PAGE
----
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Publication Date
August 2016
Page Count
336 pages
Trim Size
6 x 9


New Maps for Germanic Literatures
Edited by Bethany Wiggin and Catriona MacLeod

The term "Untranslatables" is rooted in two explorations of translation written originally in German: Walter Benjamin's now ubiquitous "The Task of the Translator" and Goethe's extensive notes to his "tradaptation" of mystical Persian poetry. The essays collected in Un/Translatables unite two inescapable interventions in contemporary translation discourses: the concept of "Untranslatables" as points of productive resistance, and the Germanic tradition as the primary dialogue partner for translation studies. The essays collected in the volume pursue the critical itineraries that would result if "Untranslatables," as discussed in Barbara Cassin's Dictionary of Untranslatables, were returned, productively estranged, to their original German context. Thus, these essays explore Untranslatables across Germanic literatures—German, Yiddish, Dutch, and Afrikaans—and follow trajectories into Hebrew, Arabic, Mandarin, Japanese, English, and Scots.
About the Author

BETHANY WIGGIN is an associate professor and graduate chair of German at the University of Pennsylvania and director of the Penn Program in Environmental Humanities.

CATRIONA MacLEOD is Edmund J. and Louise W. Kahn Term Professor in German at the University of Pennsylvania.


“In this new collection, Wiggin and MacLeod take on the critical issues at stake where the fields of translation, world history and literature confront each other, and situate them in engaging and provocative ways.” — Bella Brodzki, author of Can These Bones Live?: Translation, Survival, and Cultural Memory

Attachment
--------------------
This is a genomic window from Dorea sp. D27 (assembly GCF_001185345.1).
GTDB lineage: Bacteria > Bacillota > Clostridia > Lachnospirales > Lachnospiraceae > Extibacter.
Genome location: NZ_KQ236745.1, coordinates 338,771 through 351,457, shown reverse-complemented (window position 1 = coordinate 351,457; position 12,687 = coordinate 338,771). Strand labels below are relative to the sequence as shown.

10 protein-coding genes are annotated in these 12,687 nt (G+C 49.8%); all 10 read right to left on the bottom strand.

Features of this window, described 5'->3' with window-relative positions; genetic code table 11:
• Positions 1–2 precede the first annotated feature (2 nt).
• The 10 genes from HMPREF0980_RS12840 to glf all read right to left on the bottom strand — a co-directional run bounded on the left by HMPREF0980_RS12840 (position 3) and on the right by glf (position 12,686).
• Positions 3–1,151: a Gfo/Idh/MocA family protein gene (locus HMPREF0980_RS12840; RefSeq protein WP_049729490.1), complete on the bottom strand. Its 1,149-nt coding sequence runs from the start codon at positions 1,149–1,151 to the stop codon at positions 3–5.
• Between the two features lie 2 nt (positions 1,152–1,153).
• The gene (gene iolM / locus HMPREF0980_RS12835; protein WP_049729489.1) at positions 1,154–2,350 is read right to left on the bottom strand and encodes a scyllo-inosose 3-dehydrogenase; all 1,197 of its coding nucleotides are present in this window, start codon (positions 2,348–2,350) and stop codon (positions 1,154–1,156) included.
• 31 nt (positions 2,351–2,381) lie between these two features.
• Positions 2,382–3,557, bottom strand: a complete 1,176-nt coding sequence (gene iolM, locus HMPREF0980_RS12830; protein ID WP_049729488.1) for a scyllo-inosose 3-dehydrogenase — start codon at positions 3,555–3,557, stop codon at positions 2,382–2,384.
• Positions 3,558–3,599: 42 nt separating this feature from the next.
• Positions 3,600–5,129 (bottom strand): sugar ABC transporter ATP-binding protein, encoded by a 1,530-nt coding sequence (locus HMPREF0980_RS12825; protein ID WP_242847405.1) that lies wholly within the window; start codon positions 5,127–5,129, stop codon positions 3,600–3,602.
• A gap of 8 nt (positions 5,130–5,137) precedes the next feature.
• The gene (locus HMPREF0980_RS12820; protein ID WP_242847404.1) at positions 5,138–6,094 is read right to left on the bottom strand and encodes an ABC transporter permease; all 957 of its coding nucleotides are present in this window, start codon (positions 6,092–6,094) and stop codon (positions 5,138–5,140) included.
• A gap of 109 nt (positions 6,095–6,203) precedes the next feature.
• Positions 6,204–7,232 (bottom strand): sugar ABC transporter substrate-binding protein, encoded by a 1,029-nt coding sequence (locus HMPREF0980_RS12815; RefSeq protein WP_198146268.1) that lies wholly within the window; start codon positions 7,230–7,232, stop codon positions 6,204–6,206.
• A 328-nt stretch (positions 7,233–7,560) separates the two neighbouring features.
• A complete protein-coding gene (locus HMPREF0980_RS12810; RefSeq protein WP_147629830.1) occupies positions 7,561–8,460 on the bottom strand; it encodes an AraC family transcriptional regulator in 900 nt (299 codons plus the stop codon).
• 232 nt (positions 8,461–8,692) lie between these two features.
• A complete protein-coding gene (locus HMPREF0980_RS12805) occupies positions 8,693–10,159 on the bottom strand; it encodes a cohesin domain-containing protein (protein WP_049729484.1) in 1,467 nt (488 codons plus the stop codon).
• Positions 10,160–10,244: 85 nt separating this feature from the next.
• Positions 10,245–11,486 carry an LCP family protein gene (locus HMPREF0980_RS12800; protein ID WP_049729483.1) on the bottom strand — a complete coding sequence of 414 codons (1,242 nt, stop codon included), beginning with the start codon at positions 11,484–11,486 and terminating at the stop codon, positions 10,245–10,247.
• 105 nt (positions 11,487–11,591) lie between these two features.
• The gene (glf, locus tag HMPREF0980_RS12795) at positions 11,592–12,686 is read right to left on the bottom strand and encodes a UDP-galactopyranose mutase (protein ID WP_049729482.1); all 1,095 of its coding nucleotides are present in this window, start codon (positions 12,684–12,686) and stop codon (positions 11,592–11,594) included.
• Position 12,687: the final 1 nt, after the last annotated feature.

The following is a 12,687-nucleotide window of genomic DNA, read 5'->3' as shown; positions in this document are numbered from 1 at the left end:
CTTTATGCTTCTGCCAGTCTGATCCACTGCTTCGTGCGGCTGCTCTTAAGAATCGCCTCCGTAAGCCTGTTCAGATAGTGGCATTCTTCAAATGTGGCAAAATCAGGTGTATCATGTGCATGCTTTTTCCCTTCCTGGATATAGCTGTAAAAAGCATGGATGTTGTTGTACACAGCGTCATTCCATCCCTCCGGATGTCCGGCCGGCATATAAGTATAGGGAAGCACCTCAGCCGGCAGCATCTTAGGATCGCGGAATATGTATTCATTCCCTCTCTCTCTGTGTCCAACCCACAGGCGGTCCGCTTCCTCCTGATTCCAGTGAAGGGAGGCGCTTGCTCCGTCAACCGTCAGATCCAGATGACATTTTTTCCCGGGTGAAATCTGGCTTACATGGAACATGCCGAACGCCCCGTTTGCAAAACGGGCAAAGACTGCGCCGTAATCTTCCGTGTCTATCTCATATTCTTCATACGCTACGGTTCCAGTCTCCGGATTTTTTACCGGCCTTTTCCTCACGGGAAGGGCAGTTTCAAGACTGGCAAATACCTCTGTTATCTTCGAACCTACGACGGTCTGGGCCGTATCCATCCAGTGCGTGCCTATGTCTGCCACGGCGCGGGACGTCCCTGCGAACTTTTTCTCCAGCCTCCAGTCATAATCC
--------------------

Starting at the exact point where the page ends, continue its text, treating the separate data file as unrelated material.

“This fascinating volume is a welcome addition to the current offerings in cross-cultural studies and translation theory in the German context. There are some real jewels in this collection.” — Katherine Mary Faull, editor of Translation and Culture and Anthropology and the German Enlightenment: Perspectives on Humanity

“Elegant and lyrical… Throughout the collection, translation, code-switching, retranslation, and multilingualism are understood as one mutually co-constructive ?eld of historical practices that houses an untapped panoply of concepts for 21st-century German Studies, for Comparative Literature, and for multimodal, multidirectional translation practice itself.” --Monatshefte